By Any Other Name
Twelve restaurant buzzwords that have worn out their welcome
Some of our best friends are craft artisans. We’re also sympathetic to the plight of urban gastro-Americans. However, here are 12 current buzzwords taken from the names of San Diego restaurants and why we propose to outlaw them until further notice (which is until we ourselves may profit from their usage):
PUBLIC: Phew. Thought it was one of those private bars. We never have the right jackets or parents to get into those.
PUB: Sell a billion albums, convert to Kabbalah, and marry an Anglo film director. Then you can fake being British, Narnian, whatever.
CRAFT: This word and “friends” need to hang out and talk about the glory days when they still had meaning.
ARTISAN: Da Vinci didn’t title it “The Artisan Mona Lisa.”
PROVISIONS: Hardtack is a provision. So are army blankets. Duck fat fries are a provision in our Ferrari, but not anywhere else.
UNION: With the Abe Lincoln face-hair trend, we understand your confusion. But the Civil War is over. The guys who weren’t a-holes won.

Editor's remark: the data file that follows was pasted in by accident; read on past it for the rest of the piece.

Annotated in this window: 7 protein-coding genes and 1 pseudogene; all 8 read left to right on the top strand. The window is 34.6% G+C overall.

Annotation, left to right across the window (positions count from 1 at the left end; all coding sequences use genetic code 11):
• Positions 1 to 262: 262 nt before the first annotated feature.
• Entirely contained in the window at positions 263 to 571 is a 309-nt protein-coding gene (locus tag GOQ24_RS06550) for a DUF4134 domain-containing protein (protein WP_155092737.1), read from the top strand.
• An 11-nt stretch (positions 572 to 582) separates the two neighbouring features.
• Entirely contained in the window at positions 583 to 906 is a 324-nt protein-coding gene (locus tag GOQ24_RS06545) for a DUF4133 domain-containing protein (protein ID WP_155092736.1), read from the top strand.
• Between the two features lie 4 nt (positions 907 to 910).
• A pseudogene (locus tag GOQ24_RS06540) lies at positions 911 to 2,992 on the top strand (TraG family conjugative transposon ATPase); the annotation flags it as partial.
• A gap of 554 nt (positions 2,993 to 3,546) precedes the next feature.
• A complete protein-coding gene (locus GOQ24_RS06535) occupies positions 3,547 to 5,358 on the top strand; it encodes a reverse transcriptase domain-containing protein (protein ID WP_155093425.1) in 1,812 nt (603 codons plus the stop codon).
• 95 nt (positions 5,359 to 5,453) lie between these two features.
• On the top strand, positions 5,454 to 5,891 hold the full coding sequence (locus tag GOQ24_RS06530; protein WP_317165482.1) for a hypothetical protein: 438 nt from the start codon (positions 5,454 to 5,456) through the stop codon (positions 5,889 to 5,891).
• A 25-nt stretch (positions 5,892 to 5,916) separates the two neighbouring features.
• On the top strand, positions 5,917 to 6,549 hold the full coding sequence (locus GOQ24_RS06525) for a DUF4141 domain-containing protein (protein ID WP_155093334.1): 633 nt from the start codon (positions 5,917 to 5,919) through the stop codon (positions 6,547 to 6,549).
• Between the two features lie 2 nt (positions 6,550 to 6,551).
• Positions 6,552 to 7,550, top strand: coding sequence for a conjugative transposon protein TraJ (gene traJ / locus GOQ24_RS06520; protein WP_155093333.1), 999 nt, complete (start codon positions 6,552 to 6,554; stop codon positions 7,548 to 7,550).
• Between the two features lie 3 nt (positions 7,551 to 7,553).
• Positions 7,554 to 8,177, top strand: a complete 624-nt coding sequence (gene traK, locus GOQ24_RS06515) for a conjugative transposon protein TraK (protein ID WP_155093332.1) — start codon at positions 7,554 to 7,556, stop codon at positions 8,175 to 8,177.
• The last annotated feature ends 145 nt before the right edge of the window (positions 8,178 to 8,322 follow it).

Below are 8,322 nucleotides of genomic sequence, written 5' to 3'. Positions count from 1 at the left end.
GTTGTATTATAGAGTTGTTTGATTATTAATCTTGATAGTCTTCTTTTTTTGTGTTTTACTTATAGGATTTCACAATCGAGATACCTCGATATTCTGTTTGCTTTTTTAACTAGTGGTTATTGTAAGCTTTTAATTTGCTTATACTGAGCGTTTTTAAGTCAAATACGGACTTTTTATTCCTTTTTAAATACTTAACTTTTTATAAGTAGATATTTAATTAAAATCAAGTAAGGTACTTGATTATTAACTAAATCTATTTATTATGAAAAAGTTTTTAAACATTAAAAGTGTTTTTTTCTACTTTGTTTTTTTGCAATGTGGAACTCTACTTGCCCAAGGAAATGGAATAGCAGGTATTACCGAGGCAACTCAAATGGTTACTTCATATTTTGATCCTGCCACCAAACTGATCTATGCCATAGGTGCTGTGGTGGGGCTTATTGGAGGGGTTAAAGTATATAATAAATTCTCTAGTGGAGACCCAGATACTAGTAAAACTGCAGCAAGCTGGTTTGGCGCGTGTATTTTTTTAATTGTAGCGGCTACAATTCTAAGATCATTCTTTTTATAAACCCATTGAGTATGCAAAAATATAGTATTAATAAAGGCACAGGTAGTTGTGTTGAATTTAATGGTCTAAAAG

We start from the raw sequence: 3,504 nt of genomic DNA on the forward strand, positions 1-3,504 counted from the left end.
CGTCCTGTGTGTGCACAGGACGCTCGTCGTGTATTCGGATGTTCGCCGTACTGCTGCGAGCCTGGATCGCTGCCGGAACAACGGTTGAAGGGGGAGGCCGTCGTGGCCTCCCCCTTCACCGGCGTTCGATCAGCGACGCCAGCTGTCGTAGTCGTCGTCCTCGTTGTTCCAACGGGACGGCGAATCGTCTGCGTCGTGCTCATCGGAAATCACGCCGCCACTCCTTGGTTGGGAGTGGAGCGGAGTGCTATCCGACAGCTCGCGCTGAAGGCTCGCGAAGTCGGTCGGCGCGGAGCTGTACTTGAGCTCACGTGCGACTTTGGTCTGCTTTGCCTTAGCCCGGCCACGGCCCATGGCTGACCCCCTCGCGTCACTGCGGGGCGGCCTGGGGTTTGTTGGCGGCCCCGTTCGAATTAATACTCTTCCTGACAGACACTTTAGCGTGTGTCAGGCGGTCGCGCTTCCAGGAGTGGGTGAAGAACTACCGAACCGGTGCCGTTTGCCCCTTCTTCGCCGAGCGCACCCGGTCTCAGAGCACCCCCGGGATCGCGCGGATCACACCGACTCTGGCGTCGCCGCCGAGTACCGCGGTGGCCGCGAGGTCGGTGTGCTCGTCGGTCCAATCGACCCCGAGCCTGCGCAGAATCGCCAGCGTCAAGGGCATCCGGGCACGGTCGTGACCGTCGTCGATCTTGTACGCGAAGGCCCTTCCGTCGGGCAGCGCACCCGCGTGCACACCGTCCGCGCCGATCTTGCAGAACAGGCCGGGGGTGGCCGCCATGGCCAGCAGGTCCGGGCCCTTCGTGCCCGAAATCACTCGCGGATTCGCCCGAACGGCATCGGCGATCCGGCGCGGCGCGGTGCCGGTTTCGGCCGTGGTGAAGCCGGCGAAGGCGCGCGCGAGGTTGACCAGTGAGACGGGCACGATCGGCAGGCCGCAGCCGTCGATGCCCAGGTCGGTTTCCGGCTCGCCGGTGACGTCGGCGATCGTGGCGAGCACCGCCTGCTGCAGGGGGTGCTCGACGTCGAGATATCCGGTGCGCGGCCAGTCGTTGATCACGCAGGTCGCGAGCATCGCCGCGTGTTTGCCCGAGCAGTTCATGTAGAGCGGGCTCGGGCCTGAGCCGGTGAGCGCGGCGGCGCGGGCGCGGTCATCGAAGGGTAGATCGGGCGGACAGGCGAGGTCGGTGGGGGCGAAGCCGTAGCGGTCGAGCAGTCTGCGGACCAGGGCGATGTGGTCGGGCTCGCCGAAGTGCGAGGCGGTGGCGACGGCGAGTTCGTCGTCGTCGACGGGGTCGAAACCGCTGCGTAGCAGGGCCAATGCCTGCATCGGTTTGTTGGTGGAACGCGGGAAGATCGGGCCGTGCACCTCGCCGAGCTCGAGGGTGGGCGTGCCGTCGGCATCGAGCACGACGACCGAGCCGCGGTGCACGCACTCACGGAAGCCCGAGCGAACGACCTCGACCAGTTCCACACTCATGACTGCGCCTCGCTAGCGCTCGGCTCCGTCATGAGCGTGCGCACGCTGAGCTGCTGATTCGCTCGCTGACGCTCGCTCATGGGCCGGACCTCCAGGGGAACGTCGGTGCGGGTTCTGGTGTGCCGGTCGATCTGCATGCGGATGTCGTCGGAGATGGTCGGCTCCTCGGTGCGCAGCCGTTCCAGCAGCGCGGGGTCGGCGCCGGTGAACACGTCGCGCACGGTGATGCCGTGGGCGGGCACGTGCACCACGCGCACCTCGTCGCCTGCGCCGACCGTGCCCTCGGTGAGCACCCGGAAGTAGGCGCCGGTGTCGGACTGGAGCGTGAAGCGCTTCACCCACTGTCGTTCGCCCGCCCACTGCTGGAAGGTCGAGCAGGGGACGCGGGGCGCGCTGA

AMERICAN: Only if you chew food for baby bald eagles. Otherwise, you’re just superficially co-opting patriotism to sell beer. Which, actually, is incredibly American. Carry on.
KITCHEN: This is one of those restaurants with a kitchen?! Floors, too?
URBAN: Those copper mugs weren’t spittoons? We’d better go.
TAVERN: Feel free. But you must wear billowy pantaloons, serve mead, and be known among maidens as the Eddie Van Halen of the lute.
HOUSE: So you sleep, shower, and have relations here? Thanks, but we just remembered we have lute practice.
GASTRO: We get it. It’s a snappy prefix you can attach to any word or phrase! Like ‘-intestinal issues.’